Ready to survive on your own? Here’s a a taste of a number of games you can dive into when you want to scratch that survival itch in private.
Welcome to The Survivalist! Ya’ll might have noticed that I have gravitated a bit from my happy home of deep, immersive virtual worlds (possible due to the lack of them!) and have been tinkering about and enjoying time in various survival games. This isn’t as odd as you might think! One thing I love about sandbox worlds is the ability for your actions to matter in terms of shaping the world and carving out your place in it. Survival games have been allowing me just that with opportunities to build the world, from the society on it to structures in it to the even the physical world itself. And decisions definitely matter, bringing satisfaction and reward or disappointment and destruction.
I’m not alone in this appreciation of the survival genre, either. Many MMO gamers have joined mainstreamers by flocking to it lately as seen by the explosion of the available games. Those of you not on board yet might be wonder just what is so alluring about a genre that has many elements of MMOs but on smaller — and oft times privately managed — scale. As the weeks and months wear on, The Survivalist is going to explore all the nooks and crannies of the survival sandbox genre (and likely die many, many times in the process!), but today, we’re going to look at what players can jump into to test their survival skills. So here’s a guide to many options in the newest genre to take over our gaming sphere.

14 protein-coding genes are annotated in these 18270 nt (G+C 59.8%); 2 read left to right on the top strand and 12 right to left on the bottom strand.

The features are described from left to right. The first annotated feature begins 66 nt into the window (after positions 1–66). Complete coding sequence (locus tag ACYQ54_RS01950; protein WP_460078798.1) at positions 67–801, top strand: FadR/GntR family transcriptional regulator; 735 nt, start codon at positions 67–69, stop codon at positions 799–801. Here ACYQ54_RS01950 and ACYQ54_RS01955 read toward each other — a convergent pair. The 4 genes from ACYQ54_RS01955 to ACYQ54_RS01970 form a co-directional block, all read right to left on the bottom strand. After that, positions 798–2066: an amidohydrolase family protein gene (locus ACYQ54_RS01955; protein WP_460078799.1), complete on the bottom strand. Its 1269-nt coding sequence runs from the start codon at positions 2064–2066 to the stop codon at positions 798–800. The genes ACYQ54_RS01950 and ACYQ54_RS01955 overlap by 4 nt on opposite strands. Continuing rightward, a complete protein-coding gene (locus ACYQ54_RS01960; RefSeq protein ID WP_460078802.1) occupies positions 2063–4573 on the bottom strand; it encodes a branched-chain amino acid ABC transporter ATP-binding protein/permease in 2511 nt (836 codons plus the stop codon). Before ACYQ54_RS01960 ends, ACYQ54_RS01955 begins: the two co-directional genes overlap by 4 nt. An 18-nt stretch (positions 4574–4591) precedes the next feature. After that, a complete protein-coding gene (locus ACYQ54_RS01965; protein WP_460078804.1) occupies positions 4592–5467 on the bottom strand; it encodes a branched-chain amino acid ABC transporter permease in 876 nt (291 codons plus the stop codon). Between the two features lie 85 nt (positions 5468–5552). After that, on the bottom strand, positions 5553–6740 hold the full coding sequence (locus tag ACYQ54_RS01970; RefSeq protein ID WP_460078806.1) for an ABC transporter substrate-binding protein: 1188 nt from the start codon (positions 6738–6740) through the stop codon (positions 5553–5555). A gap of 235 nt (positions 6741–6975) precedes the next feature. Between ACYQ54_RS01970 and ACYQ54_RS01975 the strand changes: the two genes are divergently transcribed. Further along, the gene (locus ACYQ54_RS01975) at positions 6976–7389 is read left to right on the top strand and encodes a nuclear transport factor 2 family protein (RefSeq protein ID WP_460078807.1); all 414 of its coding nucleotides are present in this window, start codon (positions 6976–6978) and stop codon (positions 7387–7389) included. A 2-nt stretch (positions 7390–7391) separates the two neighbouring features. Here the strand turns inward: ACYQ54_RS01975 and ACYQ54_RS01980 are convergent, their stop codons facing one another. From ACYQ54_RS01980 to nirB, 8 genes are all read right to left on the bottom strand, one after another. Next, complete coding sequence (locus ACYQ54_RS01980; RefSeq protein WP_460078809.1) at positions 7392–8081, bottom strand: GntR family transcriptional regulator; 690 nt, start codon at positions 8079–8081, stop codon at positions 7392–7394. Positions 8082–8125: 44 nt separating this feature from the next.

Let’s just put this right out there: You definitely are going to want to join a guild in Revelation Online unless you genuinely enjoy having fewer stats than everyone else in the game.
This is thanks to Revelation’s character cultivation system. Essentially, it allows guilds to build up a spot in their base so that all members can train up bonus skill points. Both guilds and individual players will need to pay into the system for those rewards using (among other things) fruit. Plumblossom Fruit to be exact.
And just in case you were wondering if you could join a guild, get the extra stats, and then take off with them… you can’t: “The caveat being that it is guild-centric passive, thus leaving a guild will disable the ability until you re-join a guild that has character cultivate unlocked. Until that point, you will retain your cultivation progress, but not be able to enjoy its effects outside of a guild, or within a guild that does not have the passive unlocked for its members.”
Revelation Online soft launched this week as a free-to-play title. Curious about it but too lazy to install? MOP’s MJ will be streaming it at 8:00 p.m.!
In the first part of my Bastion of the Penitent coverage for Flameseeker Chronicles, I’ll talk you through the rough mechanics of each boss fight, ignoring for now the lore you’ll find locked behind the raid wing’s door until the next part and also refraining from giving very specific meta or group composition advice. I’ve decided to leave that for any requested in-depth boss encounter guides you require so that I don’t bore you with more raid coverage than you want to see! This edition is more of a what-to-expect rundown than a definitive guide to the encounters. As ever, let me know your thoughts on the raid in the comments and feel free to request detailed, phase-by-phase encounter breakdowns if a particular boss is giving you trouble. I haven’t yet attempted the bosses on challenge mode, but if you’d like me to do so and provide you with any successful strategies I employ, then I will – all in the name of gamer science!